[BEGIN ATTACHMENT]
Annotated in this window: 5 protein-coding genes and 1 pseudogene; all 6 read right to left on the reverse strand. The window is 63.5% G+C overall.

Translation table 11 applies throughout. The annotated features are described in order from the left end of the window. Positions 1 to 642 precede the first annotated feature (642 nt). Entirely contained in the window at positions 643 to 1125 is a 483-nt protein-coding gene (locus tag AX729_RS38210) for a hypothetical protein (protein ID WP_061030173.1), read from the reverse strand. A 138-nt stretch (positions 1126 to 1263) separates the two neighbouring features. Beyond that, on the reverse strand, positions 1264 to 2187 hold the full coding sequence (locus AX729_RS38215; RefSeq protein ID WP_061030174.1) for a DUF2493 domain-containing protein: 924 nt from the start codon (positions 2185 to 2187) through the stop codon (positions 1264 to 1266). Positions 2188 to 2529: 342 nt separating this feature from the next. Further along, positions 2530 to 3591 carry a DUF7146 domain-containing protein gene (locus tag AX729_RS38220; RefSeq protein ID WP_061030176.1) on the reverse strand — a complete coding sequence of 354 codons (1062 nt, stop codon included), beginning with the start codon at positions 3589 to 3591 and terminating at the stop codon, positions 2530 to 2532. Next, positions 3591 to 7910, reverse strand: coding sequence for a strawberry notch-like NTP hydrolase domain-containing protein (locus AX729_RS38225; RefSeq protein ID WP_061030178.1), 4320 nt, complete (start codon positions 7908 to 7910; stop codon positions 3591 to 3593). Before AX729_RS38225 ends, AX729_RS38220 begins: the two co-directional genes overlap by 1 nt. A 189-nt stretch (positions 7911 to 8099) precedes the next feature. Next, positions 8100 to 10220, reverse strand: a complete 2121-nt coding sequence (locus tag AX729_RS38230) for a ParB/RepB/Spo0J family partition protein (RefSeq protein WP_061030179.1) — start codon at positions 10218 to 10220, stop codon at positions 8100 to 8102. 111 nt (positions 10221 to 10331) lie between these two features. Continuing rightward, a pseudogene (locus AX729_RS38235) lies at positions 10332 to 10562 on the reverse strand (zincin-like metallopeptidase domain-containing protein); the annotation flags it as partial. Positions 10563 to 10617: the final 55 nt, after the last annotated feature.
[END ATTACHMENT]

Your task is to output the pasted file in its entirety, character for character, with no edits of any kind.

Annotated in this window: 5 protein-coding genes and 1 pseudogene; all 6 read right to left on the reverse strand. The window is 63.5% G+C overall.

Translation table 11 applies throughout. The annotated features are described in order from the left end of the window. Positions 1 to 642 precede the first annotated feature (642 nt). Entirely contained in the window at positions 643 to 1125 is a 483-nt protein-coding gene (locus tag AX729_RS38210) for a hypothetical protein (protein ID WP_061030173.1), read from the reverse strand. A 138-nt stretch (positions 1126 to 1263) separates the two neighbouring features. Beyond that, on the reverse strand, positions 1264 to 2187 hold the full coding sequence (locus AX729_RS38215; RefSeq protein ID WP_061030174.1) for a DUF2493 domain-containing protein: 924 nt from the start codon (positions 2185 to 2187) through the stop codon (positions 1264 to 1266). Positions 2188 to 2529: 342 nt separating this feature from the next. Further along, positions 2530 to 3591 carry a DUF7146 domain-containing protein gene (locus tag AX729_RS38220; RefSeq protein ID WP_061030176.1) on the reverse strand — a complete coding sequence of 354 codons (1062 nt, stop codon included), beginning with the start codon at positions 3589 to 3591 and terminating at the stop codon, positions 2530 to 2532. Next, positions 3591 to 7910, reverse strand: coding sequence for a strawberry notch-like NTP hydrolase domain-containing protein (locus AX729_RS38225; RefSeq protein ID WP_061030178.1), 4320 nt, complete (start codon positions 7908 to 7910; stop codon positions 3591 to 3593). Before AX729_RS38225 ends, AX729_RS38220 begins: the two co-directional genes overlap by 1 nt. A 189-nt stretch (positions 7911 to 8099) precedes the next feature. Next, positions 8100 to 10220, reverse strand: a complete 2121-nt coding sequence (locus tag AX729_RS38230) for a ParB/RepB/Spo0J family partition protein (RefSeq protein WP_061030179.1) — start codon at positions 10218 to 10220, stop codon at positions 8100 to 8102. 111 nt (positions 10221 to 10331) lie between these two features. Continuing rightward, a pseudogene (locus AX729_RS38235) lies at positions 10332 to 10562 on the reverse strand (zincin-like metallopeptidase domain-containing protein); the annotation flags it as partial. Positions 10563 to 10617: the final 55 nt, after the last annotated feature.